In Memory of our Friend, Mark Thornhill

I first met Mark around 1991 or so after I’d got married and moved out to Luton.

Quite soon after I set up the Luton R’s and Mark was the first to respond. Then, after a few games it soon became clear that we had many things in common. One difference was the way we dressed, Mark was very dapper, whereas I was an ‘Indie’ mess!

Mark had an insane passion for Queen’s Park Rangers, the history of the Club and an undying love of the team of 75/76. Each game was engraved in his memory.

As humans we all have our own thoughts and ways and Mark was probably the worst honest person I’ve ever met bar my sister. But not in a bad way, you just had to get to know him to know that.

Like myself and growing up on an estate in London, or anywhere for that matter, it can define you and what you become. With Mark that was not the case. Since I knew him he would embrace change, challenge everyone and most of all he would never hide his working-class ways for anyone.

His loves were Northern Soul, boxing, words and Queen’s Park Rangers of course. While arguing on words and books with people he would just make it honest and simple.

Two of my stand-out memories were the tears of sorrow in Cardiff in the 2003 play-offs and then a year later the tears of joy at Hillsborough. Myself, Mark and Steve Russell had one hell of a day in Sheffield that will stay with me forever.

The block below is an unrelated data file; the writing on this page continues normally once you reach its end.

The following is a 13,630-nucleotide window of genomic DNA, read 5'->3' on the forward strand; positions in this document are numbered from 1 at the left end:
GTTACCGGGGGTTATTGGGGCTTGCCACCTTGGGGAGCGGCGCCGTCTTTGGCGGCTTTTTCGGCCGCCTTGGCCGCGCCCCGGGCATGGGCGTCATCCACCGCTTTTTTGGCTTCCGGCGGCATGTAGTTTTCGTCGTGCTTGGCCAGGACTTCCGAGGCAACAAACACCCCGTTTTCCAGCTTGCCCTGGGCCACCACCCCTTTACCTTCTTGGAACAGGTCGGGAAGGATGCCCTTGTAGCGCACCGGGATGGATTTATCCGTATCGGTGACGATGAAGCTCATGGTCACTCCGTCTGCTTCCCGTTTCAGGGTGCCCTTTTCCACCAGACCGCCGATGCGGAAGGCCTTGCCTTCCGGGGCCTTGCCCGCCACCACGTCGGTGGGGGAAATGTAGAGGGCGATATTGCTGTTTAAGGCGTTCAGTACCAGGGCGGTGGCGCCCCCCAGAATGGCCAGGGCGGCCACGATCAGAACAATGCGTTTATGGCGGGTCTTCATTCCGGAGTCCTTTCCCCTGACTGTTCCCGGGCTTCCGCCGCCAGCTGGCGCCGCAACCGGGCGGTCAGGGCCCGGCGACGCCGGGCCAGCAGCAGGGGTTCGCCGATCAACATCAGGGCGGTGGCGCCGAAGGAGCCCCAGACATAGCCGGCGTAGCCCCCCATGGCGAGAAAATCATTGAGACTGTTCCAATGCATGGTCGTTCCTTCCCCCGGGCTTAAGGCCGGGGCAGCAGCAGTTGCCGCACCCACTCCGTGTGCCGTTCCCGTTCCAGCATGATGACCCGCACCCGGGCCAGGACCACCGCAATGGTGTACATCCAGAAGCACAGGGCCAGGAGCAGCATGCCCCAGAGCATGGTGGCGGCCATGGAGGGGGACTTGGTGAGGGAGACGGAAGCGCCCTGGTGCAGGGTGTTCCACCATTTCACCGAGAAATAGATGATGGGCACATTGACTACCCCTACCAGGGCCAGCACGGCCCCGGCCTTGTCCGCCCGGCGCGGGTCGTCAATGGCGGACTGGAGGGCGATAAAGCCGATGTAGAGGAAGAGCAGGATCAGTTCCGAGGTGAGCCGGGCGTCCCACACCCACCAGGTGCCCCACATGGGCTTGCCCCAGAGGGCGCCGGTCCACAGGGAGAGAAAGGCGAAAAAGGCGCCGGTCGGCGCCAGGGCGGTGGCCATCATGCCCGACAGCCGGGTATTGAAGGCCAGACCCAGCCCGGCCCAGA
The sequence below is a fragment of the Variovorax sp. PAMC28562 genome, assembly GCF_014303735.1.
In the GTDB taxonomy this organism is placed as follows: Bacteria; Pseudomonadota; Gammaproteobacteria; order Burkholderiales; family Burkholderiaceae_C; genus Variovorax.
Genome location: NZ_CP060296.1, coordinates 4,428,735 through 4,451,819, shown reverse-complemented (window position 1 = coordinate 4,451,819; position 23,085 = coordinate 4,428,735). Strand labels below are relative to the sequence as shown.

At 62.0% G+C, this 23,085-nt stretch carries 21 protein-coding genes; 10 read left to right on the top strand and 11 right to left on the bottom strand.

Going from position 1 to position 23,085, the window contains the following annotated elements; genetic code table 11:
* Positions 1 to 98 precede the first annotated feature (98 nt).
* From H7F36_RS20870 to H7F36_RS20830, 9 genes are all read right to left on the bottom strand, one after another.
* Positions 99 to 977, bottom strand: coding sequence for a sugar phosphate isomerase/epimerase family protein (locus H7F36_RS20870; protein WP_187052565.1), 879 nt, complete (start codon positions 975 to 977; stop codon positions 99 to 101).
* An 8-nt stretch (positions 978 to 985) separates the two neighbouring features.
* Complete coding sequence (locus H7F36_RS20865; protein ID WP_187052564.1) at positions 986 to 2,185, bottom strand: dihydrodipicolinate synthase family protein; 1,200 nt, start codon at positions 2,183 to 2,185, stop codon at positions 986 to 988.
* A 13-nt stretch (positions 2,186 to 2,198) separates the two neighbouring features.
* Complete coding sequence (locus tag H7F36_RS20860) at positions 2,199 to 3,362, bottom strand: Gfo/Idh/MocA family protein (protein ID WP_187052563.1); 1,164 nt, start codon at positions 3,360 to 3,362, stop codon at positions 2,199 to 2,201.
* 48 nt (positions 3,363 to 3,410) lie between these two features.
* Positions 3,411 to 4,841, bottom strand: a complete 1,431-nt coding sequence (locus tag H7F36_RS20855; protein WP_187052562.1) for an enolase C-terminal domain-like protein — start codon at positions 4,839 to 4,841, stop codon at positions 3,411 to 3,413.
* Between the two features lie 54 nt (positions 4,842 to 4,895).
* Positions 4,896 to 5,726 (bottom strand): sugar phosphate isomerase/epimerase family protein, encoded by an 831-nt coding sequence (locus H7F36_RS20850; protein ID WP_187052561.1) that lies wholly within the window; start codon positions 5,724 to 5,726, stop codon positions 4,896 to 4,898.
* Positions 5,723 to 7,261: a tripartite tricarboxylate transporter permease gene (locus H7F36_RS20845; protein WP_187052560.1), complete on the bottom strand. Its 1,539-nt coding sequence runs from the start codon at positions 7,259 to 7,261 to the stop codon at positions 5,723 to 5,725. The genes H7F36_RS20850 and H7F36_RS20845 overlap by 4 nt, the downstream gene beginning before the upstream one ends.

Mark, like us all, had his demons, let’s be honest, we all do. He was proud and was a man who would never reach out. I wish he had!

He was a fighter in his own way and that was how he coped with it and that’s brave, far more than me. I wish I knew, I wish he’d asked, but I can’t change that.

During the outbreak of the coronavirus I became worried about Mark. We had drifted away, but when we had met he would tell me what he thought about the podcast, the team and the money that ruined us. On that we agreed.

Anyway, I called him, we talked, and it was just like the old days. I asked him how he was, and he mentioned bits and pieces to me. It hurt when he told me that at times he would travel to Loftus Road but didn’t always have enough money to get in, or he didn’t feel well enough!

The thought of him standing outside unable to see games broke me! That’s just so wrong and if someone finds themselves in that position, please reach out and tell mates.

It’s fans like Mark which shows that Queen’s Park Rangers is more than a football club. We try and help each other.

We agreed that once this was all over we would meet up and do a game one day. He was in a great place, the old spark was there and he was turning things around.

I will never be able to do that, and I was beyond sad when Steve Russell told me what had happened to Mark. After speaking to his brother, Russell, it was clear that Mark was leaving us!

Mark, thank you for the friendship and sleep well old friend.

Come on my team as you would say and Come on UR’s.

Paul Finney